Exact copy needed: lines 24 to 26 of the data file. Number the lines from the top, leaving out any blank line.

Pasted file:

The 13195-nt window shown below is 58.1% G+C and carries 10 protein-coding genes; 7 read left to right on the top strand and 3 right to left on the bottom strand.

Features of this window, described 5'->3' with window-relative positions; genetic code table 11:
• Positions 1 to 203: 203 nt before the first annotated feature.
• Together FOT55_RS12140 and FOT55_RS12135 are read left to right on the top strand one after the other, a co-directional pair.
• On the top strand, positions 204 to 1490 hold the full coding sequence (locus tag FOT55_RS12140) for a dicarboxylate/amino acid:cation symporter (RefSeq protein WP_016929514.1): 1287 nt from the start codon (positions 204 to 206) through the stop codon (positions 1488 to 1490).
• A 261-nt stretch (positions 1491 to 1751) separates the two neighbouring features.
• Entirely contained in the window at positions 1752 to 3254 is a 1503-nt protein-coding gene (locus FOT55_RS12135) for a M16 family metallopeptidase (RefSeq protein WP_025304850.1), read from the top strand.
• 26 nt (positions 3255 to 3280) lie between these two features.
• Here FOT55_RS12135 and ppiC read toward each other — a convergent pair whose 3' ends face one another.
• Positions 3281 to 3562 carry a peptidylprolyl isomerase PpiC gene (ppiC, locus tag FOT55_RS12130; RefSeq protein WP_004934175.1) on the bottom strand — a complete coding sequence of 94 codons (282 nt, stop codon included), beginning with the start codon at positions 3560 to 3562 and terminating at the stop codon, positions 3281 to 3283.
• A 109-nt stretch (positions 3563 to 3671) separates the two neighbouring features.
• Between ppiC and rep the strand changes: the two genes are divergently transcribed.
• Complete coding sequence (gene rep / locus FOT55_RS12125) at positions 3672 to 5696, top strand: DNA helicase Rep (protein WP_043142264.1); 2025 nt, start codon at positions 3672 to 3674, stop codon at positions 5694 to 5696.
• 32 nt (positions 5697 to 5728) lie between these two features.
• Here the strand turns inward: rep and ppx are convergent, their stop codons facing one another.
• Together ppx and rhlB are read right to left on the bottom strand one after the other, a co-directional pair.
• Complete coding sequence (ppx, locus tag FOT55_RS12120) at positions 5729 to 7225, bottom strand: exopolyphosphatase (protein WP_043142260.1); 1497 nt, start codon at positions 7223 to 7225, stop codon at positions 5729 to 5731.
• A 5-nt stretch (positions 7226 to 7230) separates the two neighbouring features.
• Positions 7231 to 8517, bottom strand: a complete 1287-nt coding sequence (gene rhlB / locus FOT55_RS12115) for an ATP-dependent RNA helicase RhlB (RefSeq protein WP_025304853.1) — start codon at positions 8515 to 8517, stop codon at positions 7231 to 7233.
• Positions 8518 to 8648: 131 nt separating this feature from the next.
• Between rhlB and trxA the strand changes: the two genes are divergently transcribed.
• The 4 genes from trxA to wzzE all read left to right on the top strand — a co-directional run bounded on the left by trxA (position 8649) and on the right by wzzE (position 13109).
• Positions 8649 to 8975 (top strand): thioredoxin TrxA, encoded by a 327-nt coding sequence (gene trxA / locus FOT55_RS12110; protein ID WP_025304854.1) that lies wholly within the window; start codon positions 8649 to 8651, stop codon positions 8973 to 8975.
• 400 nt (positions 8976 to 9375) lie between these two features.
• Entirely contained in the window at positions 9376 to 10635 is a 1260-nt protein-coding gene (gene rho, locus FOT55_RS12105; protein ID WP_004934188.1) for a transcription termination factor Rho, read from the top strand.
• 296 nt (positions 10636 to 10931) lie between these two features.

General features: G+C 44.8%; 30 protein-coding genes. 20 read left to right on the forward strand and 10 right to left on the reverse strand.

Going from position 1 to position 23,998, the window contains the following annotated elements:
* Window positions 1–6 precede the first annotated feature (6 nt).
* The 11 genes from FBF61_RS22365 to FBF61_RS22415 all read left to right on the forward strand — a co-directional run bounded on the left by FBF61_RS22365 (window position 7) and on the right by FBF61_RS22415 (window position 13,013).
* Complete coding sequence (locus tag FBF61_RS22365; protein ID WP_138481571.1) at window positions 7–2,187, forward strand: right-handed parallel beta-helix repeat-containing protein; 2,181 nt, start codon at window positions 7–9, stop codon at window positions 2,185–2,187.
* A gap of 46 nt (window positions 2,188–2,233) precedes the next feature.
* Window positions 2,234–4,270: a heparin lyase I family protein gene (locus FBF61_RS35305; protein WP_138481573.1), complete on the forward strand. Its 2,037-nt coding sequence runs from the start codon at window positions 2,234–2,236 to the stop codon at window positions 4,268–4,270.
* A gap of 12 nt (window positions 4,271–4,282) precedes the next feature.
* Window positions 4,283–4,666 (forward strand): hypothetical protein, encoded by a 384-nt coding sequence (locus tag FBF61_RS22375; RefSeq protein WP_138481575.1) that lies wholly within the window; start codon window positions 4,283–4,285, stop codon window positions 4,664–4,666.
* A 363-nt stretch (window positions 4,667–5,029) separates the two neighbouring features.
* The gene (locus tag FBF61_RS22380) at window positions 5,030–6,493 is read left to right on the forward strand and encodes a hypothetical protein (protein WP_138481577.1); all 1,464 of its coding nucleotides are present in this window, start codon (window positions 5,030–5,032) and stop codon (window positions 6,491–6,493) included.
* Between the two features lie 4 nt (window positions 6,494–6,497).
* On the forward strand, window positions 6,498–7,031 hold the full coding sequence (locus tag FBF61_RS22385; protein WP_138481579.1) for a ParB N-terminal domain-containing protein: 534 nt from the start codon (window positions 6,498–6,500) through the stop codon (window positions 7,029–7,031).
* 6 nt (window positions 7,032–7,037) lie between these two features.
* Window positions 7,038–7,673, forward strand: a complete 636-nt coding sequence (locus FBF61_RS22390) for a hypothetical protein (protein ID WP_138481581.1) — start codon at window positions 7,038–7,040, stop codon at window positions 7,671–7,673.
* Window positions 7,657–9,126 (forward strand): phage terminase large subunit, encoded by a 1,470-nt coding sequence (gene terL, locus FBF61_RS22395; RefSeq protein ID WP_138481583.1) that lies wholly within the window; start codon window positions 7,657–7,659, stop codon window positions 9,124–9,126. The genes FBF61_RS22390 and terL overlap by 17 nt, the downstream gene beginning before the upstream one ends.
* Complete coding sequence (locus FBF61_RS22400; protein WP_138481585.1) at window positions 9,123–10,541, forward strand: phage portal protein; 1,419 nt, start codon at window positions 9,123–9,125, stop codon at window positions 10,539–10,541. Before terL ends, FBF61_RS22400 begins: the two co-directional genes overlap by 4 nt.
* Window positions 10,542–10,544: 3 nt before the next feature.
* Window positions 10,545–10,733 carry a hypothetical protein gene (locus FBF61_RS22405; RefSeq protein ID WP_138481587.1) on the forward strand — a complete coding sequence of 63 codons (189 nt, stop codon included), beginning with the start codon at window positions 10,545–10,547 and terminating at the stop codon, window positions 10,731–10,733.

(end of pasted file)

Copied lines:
• 400 nt (positions 8976 to 9375) lie between these two features.
• Entirely contained in the window at positions 9376 to 10635 is a 1260-nt protein-coding gene (gene rho, locus FOT55_RS12105; protein ID WP_004934188.1) for a transcription termination factor Rho, read from the top strand.
• 296 nt (positions 10636 to 10931) lie between these two features.